“His offspring will continue forever, his throne like the sun before Me, like the moon, a faithful witness in the sky.” (Psalm 89:36-37)
The psalmist rehearsed the commitments God made to Israel in Psalm 89, and to David, and then launches into a rather surprising confrontation with God over his sense of abandonment. He was basically say, “God, you did some great works in the past and gave us many promises, but right now we’re in danger, and it doesn’t seem like You’re there. You have abandoned us.” This is the context of the verses above which point us to the covenant of God with His people. In addition to this, though, these verses reveal a little “side truth” to us.
The writer calls the moon “a faithful witness in the sky.” Have you ever thought of the moon as a “witness?” Witness to what?
Most of us have learned the scientific realities of the moon. It is essentially a small planet that revolves around the earth. Because of the way it revolves, we only see one side of it. It has no water, no air, no life on it. But, it’s always there, and its light services as a kind of God-provided “night light.”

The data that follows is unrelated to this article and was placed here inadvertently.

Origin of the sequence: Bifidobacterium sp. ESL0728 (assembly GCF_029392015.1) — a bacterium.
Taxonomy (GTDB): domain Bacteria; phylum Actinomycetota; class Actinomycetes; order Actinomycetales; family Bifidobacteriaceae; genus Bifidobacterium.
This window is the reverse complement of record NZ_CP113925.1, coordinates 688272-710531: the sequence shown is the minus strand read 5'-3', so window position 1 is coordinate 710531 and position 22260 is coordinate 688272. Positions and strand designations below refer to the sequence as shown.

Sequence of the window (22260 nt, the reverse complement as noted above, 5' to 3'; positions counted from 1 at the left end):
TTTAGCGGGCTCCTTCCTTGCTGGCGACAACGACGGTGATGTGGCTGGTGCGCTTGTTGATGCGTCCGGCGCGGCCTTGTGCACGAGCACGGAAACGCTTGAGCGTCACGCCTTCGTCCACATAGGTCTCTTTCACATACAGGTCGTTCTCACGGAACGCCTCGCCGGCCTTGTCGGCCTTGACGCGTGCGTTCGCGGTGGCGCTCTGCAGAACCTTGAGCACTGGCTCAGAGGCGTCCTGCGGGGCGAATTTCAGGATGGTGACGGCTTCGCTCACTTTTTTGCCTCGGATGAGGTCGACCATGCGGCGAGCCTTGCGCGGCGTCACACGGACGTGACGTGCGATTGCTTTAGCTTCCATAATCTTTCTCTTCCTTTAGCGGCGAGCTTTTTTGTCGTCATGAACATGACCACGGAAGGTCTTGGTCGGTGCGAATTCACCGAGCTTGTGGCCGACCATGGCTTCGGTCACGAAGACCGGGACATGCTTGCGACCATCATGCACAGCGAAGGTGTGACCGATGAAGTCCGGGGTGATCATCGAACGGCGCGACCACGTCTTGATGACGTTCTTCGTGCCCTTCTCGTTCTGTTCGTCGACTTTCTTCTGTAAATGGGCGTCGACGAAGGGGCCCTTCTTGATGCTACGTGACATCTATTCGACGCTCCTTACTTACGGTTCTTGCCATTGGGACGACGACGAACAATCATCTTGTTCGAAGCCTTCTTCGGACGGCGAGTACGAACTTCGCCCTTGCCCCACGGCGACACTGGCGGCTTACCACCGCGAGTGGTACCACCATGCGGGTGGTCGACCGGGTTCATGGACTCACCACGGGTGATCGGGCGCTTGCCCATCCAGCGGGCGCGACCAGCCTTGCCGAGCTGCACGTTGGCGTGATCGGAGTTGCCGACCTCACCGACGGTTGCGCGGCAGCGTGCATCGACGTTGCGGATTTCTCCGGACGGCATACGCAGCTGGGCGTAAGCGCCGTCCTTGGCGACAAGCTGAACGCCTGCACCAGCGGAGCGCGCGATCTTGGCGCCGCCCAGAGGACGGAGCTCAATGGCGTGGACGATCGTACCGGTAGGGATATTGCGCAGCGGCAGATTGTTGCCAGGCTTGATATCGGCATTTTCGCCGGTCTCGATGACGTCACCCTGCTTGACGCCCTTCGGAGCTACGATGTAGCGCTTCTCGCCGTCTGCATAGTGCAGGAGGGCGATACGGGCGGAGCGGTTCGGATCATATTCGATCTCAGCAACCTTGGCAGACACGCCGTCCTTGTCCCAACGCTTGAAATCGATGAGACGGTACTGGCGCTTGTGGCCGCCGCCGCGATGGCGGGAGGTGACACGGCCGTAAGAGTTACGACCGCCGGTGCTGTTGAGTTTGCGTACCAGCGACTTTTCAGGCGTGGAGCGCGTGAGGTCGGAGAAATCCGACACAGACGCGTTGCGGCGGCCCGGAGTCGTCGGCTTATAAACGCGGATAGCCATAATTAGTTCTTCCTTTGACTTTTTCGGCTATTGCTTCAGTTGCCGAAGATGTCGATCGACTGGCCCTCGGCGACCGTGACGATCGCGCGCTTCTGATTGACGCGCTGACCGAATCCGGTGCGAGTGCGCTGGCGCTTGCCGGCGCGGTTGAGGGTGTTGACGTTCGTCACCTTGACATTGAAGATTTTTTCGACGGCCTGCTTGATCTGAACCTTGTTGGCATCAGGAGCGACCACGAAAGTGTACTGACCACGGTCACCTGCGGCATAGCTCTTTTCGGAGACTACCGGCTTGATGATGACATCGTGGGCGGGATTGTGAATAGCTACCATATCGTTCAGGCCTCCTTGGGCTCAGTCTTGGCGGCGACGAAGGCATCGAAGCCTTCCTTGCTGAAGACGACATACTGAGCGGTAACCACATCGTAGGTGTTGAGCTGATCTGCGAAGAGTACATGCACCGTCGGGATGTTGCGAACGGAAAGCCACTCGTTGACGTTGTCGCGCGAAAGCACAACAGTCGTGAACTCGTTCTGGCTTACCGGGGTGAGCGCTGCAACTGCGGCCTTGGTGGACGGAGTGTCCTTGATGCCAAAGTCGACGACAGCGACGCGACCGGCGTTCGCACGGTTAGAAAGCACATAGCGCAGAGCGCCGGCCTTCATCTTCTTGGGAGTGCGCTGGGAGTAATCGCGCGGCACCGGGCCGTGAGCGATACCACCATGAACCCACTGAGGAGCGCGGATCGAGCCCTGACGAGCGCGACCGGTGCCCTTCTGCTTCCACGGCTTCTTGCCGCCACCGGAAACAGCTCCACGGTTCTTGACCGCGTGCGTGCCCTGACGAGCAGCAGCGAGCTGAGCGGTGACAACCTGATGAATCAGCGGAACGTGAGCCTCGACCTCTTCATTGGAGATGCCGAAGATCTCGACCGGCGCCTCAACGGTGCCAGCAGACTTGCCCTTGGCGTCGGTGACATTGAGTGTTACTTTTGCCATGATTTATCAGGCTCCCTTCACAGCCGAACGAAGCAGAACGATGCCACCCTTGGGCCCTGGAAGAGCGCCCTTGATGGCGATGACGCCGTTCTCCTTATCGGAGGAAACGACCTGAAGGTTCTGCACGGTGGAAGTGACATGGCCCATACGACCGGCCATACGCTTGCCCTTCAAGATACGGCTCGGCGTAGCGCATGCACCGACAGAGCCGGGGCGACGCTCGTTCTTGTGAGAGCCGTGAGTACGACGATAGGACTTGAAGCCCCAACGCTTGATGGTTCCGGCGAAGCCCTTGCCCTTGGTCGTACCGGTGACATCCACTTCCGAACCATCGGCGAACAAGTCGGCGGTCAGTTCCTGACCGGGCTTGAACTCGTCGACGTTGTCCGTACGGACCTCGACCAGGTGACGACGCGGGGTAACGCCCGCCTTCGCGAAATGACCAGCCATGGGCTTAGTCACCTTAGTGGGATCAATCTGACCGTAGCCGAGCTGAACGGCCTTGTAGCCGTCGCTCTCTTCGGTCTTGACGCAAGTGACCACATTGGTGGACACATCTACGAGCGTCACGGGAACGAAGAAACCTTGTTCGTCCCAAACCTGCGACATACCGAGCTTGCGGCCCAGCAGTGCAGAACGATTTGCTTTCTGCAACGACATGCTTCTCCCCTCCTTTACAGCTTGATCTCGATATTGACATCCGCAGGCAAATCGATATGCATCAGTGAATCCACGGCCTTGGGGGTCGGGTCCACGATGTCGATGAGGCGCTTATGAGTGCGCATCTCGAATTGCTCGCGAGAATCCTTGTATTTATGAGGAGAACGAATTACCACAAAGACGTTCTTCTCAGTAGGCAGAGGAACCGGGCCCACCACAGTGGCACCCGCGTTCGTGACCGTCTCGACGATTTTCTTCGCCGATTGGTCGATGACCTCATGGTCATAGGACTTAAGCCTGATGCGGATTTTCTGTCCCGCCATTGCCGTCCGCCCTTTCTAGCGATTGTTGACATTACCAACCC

The moon, like the sun, the stars, the planets, and all of nature, serves to bear witness to a Creator. Understanding its science, while a good thing, only goes so far. Seeing it, we eventually must ask, “How did it get there? How was all this created?” Such questions take us inevitably toward a conclusion: there must be a Creator.
The next time you see the moon, remember that it is a witness to God our Creator.
Lord, We thank You that You have placed everything in the universe as a testimony, as a witness to You. When we see Your creation, cause it to direct our minds and hearts to You. Amen.